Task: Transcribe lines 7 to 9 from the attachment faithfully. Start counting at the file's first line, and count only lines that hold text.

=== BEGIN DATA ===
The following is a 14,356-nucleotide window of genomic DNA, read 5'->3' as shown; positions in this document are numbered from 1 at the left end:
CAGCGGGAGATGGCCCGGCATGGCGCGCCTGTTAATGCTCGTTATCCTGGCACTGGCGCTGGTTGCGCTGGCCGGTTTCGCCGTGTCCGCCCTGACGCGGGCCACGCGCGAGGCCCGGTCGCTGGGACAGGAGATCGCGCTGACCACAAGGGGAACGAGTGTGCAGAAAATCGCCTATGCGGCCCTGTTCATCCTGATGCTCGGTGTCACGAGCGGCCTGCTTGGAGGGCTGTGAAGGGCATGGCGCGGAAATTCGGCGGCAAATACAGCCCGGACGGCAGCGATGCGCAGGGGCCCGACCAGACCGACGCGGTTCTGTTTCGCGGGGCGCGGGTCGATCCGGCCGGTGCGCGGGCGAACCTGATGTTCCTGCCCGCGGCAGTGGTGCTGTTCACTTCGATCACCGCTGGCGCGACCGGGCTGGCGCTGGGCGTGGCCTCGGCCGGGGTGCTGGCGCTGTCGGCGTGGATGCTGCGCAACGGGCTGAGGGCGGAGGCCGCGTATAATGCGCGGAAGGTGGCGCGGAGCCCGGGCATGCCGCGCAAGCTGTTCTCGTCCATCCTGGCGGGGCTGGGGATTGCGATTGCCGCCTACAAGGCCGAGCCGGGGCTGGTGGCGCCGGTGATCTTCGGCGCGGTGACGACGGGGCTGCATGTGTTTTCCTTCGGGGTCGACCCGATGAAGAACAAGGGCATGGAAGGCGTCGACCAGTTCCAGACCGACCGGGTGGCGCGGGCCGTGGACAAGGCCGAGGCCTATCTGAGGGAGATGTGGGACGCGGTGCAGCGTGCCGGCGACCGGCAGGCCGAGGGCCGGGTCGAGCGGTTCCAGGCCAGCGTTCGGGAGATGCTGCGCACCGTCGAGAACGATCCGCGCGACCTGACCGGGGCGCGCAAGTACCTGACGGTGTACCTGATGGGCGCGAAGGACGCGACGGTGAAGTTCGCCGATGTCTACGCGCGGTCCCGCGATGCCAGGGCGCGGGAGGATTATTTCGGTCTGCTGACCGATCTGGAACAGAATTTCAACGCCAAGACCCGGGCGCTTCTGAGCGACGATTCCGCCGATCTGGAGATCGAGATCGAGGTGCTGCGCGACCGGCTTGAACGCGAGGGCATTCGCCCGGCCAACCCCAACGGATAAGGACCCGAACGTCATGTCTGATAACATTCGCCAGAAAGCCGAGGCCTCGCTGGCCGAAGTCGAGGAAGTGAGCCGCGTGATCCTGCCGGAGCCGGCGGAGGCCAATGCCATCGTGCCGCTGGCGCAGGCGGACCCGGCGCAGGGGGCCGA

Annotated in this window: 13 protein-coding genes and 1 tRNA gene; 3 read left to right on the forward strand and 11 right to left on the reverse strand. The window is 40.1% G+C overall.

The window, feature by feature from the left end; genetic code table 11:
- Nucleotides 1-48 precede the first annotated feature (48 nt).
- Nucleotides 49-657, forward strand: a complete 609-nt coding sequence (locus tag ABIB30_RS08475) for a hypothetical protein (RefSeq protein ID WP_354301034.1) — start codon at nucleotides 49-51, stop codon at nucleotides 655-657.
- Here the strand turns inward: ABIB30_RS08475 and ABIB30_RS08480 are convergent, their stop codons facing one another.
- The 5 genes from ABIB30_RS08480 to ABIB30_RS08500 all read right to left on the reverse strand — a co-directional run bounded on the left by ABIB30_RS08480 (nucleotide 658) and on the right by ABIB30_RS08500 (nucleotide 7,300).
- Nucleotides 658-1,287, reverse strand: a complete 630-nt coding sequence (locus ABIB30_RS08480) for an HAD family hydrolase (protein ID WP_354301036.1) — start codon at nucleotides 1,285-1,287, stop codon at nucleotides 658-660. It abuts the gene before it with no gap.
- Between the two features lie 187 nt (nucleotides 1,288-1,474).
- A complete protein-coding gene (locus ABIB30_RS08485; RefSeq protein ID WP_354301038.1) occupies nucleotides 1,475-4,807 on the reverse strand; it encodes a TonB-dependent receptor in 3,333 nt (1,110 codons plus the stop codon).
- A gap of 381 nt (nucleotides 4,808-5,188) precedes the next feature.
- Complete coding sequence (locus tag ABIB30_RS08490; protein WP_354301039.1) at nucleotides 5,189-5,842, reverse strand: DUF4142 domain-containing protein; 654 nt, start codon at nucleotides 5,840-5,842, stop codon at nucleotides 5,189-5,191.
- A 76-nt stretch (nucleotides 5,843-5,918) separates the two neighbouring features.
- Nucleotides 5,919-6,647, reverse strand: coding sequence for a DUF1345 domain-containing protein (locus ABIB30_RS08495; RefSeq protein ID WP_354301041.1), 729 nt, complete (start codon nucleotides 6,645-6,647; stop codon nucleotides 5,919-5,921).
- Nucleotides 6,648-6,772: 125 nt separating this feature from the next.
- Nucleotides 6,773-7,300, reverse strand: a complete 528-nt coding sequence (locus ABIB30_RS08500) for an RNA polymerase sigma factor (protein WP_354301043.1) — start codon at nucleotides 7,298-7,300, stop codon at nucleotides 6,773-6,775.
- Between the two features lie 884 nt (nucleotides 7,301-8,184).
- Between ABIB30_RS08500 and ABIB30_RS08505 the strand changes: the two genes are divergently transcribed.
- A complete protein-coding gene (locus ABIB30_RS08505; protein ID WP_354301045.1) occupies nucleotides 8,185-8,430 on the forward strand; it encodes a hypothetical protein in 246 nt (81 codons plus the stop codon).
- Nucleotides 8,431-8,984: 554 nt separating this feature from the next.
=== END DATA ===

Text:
- Here the strand turns inward: ABIB30_RS08475 and ABIB30_RS08480 are convergent, their stop codons facing one another.
- The 5 genes from ABIB30_RS08480 to ABIB30_RS08500 all read right to left on the reverse strand — a co-directional run bounded on the left by ABIB30_RS08480 (nucleotide 658) and on the right by ABIB30_RS08500 (nucleotide 7,300).
- Nucleotides 658-1,287, reverse strand: a complete 630-nt coding sequence (locus ABIB30_RS08480) for an HAD family hydrolase (protein ID WP_354301036.1) — start codon at nucleotides 1,285-1,287, stop codon at nucleotides 658-660. It abuts the gene before it with no gap.